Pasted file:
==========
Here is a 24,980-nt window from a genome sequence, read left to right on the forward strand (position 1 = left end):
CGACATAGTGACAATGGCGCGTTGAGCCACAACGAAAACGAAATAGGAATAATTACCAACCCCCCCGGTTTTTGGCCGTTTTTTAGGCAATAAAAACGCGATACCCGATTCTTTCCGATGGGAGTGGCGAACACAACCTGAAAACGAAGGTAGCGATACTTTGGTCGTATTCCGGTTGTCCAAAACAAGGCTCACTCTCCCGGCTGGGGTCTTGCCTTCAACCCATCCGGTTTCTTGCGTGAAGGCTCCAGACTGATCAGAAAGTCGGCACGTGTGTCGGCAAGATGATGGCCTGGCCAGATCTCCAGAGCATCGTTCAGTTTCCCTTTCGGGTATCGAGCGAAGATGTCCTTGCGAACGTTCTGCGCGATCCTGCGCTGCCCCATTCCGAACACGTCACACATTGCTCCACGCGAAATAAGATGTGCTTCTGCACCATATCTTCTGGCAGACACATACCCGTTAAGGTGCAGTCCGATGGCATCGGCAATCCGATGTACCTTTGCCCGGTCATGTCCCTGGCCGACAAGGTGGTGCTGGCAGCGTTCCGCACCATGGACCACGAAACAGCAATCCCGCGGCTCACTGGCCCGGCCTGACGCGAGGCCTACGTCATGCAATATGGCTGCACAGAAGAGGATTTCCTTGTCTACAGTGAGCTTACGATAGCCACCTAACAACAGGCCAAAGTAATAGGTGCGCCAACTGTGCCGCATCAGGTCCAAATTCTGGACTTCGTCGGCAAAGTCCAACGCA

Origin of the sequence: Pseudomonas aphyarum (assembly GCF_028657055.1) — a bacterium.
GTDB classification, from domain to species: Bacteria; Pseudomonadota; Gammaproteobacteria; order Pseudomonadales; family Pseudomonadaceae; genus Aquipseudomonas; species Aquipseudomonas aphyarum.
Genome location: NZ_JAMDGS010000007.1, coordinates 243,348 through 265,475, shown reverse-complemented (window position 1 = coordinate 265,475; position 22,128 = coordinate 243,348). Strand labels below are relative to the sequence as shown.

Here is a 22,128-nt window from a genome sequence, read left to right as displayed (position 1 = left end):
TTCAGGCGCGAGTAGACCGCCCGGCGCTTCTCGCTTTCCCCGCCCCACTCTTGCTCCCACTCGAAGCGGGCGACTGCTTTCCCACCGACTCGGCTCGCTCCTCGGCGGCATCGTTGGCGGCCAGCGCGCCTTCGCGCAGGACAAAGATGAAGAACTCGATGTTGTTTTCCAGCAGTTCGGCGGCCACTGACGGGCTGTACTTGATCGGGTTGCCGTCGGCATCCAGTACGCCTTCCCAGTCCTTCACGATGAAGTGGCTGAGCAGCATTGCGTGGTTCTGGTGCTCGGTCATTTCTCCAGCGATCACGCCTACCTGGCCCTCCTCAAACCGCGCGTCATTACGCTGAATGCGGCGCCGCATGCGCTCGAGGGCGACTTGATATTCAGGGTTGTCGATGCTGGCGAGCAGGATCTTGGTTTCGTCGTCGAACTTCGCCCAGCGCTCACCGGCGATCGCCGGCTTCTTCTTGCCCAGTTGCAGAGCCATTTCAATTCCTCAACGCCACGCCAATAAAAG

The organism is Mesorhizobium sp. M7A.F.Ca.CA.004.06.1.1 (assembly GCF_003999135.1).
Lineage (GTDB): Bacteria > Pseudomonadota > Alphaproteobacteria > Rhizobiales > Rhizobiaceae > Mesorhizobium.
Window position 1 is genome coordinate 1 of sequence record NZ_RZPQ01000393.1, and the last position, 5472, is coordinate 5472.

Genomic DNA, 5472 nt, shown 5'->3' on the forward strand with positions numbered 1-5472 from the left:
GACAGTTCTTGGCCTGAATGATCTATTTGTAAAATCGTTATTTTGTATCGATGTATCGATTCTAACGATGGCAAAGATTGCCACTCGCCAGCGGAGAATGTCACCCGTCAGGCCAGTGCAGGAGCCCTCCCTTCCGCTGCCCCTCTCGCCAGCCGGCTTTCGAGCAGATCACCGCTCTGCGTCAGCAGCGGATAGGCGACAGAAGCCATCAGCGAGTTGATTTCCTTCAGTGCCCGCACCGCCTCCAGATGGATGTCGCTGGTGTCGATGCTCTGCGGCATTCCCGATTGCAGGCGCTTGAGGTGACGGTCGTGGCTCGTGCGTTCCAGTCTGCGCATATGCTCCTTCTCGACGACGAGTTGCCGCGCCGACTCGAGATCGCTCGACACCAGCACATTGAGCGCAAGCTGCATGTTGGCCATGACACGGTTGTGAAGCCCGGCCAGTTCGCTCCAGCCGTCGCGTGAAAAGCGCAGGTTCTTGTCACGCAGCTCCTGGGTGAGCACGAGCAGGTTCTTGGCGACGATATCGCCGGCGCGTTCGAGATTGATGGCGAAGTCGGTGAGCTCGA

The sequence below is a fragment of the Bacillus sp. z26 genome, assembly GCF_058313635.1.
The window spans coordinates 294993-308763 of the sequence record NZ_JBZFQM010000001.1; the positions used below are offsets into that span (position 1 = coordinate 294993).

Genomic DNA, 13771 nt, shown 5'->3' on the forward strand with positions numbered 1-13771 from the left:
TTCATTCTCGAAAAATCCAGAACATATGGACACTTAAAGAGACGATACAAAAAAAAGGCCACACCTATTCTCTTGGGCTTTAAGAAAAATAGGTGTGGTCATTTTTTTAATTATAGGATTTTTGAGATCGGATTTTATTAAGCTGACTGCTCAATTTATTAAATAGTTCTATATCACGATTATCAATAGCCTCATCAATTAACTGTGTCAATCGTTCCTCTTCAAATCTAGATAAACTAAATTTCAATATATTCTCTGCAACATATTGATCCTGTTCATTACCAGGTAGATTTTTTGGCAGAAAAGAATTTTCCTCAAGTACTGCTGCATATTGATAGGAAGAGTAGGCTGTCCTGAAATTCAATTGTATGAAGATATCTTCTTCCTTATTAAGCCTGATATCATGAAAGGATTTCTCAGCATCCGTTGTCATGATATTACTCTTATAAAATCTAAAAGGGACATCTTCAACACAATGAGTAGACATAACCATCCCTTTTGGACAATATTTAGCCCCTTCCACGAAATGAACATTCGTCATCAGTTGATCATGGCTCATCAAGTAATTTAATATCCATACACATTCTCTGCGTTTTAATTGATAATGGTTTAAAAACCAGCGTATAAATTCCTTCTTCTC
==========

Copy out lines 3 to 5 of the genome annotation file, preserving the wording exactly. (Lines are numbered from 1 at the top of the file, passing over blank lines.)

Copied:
Origin of the sequence: Pseudomonas aphyarum (assembly GCF_028657055.1) — a bacterium.
GTDB classification, from domain to species: Bacteria; Pseudomonadota; Gammaproteobacteria; order Pseudomonadales; family Pseudomonadaceae; genus Aquipseudomonas; species Aquipseudomonas aphyarum.
Genome location: NZ_JAMDGS010000007.1, coordinates 243,348 through 265,475, shown reverse-complemented (window position 1 = coordinate 265,475; position 22,128 = coordinate 243,348). Strand labels below are relative to the sequence as shown.